Before we add the REST library to the Rails application, we need to add the private API key you copied in Step 1 to the Rails config/secrets.yml. Add the following to the development and production sections of your config/secrets.yml file:
Please note that whilst we have simplified the process for the purposes of this tutorial, we would recommend that you consider the twelve-factor methodology when configuring secrets — instead of adding the secrets to the configuration file, use environment variables by referencing them i.e. ably_api_key: <%= ENV['ABLY_API_KEY'] %>.
Let’s now add the stateless Ruby REST library as an instance variable on the ApplicationController so that it’s available to all controllers. Add the following to app/controllers/application_controller.rb
Now we want to issue token requests for Realtime clients that want to authenticate with Ably. The Rails application has an API key that it can use to sign these token requests, and the Rails application can serve up these token requests through a new route. Add the following route to config/routes.rb:
Try visiting http://localhost:3000/auth and you should see a JSON token request in the form:
We now have a web server running with an authentication endpoint. We are ready to setup the Ably Realtime client that uses token auth.
Step 5 — Plug in Ably client-side and update UI
As we’ve just set up the auth endpont to support the token authentication scheme, we will proceed to set up a Realtime client library that will request a token immediately from the web server auth endpoint before authenticating with Ably.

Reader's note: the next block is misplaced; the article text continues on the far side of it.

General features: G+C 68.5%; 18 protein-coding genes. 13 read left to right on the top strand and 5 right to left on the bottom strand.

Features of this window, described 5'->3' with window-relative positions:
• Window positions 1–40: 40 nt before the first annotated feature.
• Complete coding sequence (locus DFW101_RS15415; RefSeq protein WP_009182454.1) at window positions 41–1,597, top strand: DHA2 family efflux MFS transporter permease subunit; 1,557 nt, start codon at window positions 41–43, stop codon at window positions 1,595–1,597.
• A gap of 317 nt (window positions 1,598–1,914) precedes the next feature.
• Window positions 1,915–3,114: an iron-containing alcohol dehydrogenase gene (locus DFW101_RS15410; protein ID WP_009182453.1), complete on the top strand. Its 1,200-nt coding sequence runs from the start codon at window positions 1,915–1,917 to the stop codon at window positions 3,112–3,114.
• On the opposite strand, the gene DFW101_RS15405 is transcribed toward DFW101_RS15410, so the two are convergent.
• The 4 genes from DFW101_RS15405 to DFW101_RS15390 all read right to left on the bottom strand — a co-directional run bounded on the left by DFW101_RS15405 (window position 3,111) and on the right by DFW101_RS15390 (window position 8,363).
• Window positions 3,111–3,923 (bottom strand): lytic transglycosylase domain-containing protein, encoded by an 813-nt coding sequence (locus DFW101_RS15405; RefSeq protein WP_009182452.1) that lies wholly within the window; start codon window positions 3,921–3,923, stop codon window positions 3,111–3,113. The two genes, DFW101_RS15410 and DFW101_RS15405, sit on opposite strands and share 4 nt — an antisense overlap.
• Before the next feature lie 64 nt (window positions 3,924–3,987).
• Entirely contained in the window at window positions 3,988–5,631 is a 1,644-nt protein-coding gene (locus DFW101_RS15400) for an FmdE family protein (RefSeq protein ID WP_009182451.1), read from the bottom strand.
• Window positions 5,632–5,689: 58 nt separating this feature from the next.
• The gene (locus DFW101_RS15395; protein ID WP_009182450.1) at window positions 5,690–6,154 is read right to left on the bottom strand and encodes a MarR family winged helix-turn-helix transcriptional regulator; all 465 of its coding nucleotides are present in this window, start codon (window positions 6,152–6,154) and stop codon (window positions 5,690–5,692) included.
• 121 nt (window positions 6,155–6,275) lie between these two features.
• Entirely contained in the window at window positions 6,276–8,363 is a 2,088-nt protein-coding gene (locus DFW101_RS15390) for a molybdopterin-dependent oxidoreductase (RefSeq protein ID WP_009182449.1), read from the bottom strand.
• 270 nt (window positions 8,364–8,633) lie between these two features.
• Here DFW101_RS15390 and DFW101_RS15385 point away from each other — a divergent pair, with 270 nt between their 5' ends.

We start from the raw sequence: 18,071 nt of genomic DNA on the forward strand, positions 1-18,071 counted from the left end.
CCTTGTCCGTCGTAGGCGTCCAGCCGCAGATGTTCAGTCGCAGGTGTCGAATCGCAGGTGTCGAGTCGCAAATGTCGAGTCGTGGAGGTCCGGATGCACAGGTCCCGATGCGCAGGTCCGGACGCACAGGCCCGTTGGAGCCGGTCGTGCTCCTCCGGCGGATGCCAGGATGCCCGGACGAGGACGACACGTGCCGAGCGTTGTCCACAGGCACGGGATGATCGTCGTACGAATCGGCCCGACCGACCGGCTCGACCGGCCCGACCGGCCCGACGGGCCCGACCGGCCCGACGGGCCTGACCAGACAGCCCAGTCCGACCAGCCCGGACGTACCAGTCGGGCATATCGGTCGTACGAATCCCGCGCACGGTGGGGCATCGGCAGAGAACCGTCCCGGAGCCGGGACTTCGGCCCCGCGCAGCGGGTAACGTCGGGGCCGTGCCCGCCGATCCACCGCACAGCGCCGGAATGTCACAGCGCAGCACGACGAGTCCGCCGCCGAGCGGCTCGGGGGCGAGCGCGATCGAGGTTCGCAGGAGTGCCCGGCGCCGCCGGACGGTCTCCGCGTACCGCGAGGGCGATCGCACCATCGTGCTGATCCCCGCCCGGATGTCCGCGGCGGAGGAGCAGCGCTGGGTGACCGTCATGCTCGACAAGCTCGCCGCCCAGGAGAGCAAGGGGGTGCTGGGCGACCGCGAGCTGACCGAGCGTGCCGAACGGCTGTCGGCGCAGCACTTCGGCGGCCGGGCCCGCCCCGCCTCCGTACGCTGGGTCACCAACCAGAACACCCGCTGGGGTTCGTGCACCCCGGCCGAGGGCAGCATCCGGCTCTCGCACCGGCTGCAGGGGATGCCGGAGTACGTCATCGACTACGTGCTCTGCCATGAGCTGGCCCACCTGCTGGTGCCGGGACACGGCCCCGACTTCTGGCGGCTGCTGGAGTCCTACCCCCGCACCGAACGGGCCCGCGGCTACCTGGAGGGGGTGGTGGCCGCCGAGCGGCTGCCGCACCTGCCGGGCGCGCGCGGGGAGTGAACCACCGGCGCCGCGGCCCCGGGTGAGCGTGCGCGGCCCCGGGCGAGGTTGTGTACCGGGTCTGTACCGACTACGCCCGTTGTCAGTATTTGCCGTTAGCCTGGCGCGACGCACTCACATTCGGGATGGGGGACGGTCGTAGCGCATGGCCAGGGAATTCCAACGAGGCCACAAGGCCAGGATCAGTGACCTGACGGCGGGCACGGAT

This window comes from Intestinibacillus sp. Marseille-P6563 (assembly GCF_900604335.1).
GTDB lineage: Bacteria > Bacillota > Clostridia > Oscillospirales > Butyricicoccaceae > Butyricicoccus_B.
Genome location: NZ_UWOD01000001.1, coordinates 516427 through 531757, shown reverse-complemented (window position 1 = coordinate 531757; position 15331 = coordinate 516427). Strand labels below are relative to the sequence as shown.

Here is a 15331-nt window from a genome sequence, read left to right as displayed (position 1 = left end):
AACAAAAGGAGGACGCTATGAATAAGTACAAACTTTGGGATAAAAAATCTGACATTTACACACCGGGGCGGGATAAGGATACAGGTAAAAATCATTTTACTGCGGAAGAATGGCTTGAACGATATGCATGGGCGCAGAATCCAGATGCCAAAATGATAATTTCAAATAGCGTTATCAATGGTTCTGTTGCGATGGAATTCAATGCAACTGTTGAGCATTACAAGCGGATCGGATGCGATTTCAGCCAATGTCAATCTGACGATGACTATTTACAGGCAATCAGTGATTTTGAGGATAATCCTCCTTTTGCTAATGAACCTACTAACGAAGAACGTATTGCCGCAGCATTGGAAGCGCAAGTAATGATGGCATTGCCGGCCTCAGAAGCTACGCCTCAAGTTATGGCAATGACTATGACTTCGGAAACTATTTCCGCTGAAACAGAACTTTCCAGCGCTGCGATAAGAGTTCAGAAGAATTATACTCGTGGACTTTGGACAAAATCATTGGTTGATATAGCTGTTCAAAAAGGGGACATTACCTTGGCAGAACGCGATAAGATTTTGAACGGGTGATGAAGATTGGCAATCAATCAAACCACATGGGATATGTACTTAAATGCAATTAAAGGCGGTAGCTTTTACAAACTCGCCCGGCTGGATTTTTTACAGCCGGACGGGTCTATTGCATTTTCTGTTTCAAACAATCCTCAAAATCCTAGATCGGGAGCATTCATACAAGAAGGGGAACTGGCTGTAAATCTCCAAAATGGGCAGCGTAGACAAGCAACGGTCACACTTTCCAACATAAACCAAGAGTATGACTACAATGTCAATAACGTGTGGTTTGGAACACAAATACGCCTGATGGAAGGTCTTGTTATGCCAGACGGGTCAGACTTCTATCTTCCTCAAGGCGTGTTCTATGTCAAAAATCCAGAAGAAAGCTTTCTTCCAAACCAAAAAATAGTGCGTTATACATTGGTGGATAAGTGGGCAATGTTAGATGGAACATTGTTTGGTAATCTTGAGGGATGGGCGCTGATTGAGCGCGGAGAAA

The Ably Realtime client will now automatically obtain a token request from the provided authUrl and then connect to Ably using that token request for authentication. At this point, visit http://localhost:3000/ and you should see the status element change to “Connecting to Ably…” whilst a connection is established, and the status become empty once the connection is established.
At this point the web app will instance an Ably Realtime library and connect to Ably, will publish messages to the chuck:ask channel when requested, and will automatically subscribe to answers from the chuck:jokeschannel. However the WebHook is not in place yet, so at this point publishing a request for a joke won’t do anything.
Step 6 — Add WebHook endpoint and configure WebHook
Notice that all WebHook requests are delivered using the POST HTTP verb, and based on the encoding we choose when configuring the WebHook, will be delivered with a JSON mimetype encoding.
Now that the Rails application is ready to receive WebHook requests, you can set up a WebHook rule. However, in most cases, when running a Rails application locally (like we are doing now for this tutorial), the Rails app will not have a publicly addressable hostname and port. As such, you either have to deploy your Rails app to a web server, or alternatively you can use a tunneling service to your localhost like Ngrok. We have used Ngrok extensively and would highly recommend you consider it. For this tutorial, we assume you have installed ngrok.